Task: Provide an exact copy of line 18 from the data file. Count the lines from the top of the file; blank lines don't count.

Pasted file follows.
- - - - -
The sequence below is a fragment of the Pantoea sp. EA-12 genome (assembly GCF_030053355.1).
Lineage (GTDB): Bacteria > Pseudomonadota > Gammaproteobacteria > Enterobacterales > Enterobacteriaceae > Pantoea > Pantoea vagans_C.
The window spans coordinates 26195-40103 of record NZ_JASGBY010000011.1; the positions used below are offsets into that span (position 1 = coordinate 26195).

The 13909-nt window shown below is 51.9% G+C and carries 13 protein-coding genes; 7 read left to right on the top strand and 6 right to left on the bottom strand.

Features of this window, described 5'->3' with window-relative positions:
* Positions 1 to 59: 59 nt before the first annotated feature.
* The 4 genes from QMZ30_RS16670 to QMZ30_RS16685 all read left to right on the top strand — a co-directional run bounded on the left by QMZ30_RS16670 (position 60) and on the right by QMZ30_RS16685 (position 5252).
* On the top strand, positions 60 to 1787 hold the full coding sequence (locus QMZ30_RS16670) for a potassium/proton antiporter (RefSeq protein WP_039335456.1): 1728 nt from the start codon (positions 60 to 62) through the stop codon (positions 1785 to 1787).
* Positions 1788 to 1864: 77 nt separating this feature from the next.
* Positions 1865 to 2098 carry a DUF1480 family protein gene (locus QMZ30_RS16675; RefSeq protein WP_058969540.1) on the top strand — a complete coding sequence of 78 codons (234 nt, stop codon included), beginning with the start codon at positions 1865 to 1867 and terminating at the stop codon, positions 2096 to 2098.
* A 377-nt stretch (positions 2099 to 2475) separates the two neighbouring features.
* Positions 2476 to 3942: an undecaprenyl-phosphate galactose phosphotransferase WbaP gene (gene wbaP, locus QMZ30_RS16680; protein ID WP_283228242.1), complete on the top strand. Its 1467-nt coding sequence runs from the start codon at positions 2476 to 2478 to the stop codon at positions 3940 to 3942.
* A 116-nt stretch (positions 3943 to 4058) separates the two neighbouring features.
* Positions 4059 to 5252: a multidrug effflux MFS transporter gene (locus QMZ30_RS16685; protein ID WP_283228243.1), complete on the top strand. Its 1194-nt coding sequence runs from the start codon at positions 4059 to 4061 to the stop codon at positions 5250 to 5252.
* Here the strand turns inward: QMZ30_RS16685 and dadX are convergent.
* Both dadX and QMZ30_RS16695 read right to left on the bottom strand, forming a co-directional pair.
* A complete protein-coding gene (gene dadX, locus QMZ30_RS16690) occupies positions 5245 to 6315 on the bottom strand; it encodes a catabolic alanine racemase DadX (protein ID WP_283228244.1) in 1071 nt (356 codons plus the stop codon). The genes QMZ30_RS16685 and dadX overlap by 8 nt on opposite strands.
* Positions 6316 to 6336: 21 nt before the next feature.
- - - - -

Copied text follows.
* Positions 6316 to 6336: 21 nt before the next feature.